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Messages - Simon

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Tilemaps (predefined clusters of the smallest possible blocks) are highly worthwhile. When geoo wrote Lix code to load L2 tilesets, first, he offered both the small blocks and the entire tilemaps. After consideration, we ditched the small blocks and only offered the tilemaps.

Probably more worthwhile in L3D to keep the small blocks in addition to the tilemaps.

-- Simon

Contests / Re: Level Solving Contest #4
« on: June 14, 2019, 09:59:37 pm »
Thanks for the contest! We had a good back and forth of ideas.

Minim's holding pit at the hatch was expensive. Compared to me, Crane replaced an exploder with a miner and thus saved an extra lem.

After the beginning, the solutions are conceptually near-identical. Every player mines over the gallow traps and needs no builders here. In the middle, all players choose the lower route, I'm not even sure whether the top route works, at least it shouldn't work when we constrain ourselves to 5 skill types.

The map seems designed to be nontrivial even with all 8 skill types. Thus, when we artificially restrict this to 5 skill types, the map lacks scope for wiggling and smart skill saving in the second half.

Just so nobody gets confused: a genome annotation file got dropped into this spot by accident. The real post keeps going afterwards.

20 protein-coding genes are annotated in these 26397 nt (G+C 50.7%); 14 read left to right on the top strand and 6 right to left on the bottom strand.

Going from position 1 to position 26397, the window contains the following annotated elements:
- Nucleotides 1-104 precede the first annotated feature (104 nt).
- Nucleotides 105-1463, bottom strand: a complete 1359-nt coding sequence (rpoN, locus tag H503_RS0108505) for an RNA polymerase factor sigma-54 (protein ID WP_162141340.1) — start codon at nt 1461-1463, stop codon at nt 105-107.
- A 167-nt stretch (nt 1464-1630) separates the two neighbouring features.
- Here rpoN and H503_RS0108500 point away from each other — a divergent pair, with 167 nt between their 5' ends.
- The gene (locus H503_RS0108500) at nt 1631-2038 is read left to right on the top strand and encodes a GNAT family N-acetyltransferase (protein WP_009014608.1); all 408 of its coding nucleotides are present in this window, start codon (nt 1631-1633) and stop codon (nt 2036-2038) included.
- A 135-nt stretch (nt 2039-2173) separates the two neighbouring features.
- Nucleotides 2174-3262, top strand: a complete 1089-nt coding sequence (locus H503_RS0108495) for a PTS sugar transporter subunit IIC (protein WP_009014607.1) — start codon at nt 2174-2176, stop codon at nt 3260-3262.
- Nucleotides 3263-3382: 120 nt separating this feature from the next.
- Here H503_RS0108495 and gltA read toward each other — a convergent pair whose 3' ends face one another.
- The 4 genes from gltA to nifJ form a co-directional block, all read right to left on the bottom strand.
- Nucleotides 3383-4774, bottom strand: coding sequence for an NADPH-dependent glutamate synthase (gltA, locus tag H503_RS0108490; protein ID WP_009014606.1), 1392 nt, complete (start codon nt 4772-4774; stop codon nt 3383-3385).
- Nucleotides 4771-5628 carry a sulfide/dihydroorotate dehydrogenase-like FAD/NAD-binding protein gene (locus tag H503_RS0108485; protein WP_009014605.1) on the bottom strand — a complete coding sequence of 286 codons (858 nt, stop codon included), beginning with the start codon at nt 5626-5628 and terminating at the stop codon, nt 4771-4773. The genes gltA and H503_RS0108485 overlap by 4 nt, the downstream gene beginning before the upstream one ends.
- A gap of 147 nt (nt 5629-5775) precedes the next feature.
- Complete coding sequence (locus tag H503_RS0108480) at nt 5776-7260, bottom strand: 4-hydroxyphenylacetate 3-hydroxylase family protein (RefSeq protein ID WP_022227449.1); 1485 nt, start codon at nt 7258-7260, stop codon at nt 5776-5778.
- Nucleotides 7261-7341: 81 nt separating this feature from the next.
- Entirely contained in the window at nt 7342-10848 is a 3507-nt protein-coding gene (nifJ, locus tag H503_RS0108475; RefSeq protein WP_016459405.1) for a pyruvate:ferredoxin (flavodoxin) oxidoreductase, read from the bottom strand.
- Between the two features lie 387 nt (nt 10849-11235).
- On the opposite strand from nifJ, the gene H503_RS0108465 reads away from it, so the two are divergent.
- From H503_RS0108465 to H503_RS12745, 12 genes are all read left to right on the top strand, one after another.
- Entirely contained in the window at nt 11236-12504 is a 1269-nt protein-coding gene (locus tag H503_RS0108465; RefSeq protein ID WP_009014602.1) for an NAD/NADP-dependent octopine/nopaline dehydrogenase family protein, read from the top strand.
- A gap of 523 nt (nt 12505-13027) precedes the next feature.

-- Simon

Lemmings Main / Re: Some good lemmings TAS videos I have found
« on: June 13, 2019, 08:03:59 am »
Great finds! I haven't seen these.

Most impressive I find Snc76976's The Far Side (Mayhem 12), youtube with timestamp. He found this in 2010 already.

Insane timing with two separate workers and the crowd. Both workers climb slowly in the wall, the crowd y-slides, and the first slow climber finally bashes the steel to free the y-sliders.

-- Simon

Contests / Re: Level Solving Contest #4
« on: June 12, 2019, 11:29:35 pm »
Hi Crane, how are the results?

If you're super busy, I'll offer that you PM me the replays, and I'll evaluate for you.

-- Simon

General Discussion / Re: Simon blogs
« on: June 11, 2019, 11:54:22 am »
Before teaching boardgames

Situation: You schedule a game night, and decide in advance which boardgame to play. Some invitees already know how to play. Other invitees don't know any rules, but would like to learn and participate.

The problem: How to teach rules to the newcomers, such that
a) any lecturing is short enough so newbs remember everything important,
b) any lecturing is short enough so that regulars will not be bored
c) newbs with a thirst for knowing every corner-case resolution are nonetheless satisfied.

Current approach. In the invitational email,
  • I announce that I will explain most of the rules at the start,
  • I announce that I will explain corner cases during play before they become strategically relevant,
  • I link to the full rulebook (many publishers offer rulebooks as PDF for free) and tutorial videos on Youtube (even tolerable videos may have minor issues), but make clear that studying these materials is optional.